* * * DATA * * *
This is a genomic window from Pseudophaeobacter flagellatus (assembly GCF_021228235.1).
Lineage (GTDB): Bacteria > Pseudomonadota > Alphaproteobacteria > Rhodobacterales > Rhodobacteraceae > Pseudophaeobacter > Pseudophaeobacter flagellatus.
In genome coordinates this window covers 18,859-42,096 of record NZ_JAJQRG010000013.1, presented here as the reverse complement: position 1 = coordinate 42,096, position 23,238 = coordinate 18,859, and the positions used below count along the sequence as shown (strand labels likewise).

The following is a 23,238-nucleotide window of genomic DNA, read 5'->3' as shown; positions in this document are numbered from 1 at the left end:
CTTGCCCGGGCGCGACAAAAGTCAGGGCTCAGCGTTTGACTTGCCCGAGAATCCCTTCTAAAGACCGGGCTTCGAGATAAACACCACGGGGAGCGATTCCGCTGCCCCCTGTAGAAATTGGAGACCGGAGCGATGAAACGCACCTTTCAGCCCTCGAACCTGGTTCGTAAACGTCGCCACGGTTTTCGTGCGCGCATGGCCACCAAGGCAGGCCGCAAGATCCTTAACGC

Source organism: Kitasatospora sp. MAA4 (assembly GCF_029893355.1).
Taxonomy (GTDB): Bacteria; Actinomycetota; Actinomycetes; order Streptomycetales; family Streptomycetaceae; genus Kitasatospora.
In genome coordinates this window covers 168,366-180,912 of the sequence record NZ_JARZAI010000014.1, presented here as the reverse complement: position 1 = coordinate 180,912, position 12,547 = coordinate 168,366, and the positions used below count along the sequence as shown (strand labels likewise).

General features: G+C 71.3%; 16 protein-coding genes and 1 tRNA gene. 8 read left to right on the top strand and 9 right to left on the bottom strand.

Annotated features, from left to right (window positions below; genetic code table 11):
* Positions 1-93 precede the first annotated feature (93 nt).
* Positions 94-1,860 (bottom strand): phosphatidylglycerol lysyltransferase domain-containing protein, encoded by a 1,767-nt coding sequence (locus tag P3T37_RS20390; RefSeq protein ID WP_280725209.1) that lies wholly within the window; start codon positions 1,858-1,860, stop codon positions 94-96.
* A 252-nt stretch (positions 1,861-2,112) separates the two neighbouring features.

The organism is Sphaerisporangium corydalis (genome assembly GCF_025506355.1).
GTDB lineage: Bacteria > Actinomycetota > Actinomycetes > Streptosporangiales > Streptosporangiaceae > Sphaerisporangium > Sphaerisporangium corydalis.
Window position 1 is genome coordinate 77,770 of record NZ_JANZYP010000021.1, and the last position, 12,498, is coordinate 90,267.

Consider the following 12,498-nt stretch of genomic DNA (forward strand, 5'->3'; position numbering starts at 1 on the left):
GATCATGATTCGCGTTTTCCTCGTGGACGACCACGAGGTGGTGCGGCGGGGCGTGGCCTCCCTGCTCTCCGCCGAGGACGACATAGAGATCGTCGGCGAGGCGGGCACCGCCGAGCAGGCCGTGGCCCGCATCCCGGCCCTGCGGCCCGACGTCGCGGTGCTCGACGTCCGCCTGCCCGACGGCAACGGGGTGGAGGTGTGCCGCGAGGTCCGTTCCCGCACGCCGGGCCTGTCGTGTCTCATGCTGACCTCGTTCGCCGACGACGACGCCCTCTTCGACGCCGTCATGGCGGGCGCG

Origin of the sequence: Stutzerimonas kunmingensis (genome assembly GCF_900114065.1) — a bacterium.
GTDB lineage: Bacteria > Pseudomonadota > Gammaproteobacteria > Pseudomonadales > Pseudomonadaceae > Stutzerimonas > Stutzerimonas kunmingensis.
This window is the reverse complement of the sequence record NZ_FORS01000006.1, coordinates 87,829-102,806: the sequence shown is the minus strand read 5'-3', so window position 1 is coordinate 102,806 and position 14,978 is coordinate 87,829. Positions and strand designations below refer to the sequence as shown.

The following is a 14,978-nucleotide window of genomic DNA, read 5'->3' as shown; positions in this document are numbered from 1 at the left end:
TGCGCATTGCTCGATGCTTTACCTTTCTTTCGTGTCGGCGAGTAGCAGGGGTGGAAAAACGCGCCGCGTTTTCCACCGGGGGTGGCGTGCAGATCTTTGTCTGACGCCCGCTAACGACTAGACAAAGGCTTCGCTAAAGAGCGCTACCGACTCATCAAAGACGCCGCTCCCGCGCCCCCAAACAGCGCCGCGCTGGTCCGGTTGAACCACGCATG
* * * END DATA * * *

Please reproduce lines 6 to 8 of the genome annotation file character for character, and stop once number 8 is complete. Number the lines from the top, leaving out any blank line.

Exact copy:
Source organism: Kitasatospora sp. MAA4 (assembly GCF_029893355.1).
Taxonomy (GTDB): Bacteria; Actinomycetota; Actinomycetes; order Streptomycetales; family Streptomycetaceae; genus Kitasatospora.
In genome coordinates this window covers 168,366-180,912 of the sequence record NZ_JARZAI010000014.1, presented here as the reverse complement: position 1 = coordinate 180,912, position 12,547 = coordinate 168,366, and the positions used below count along the sequence as shown (strand labels likewise).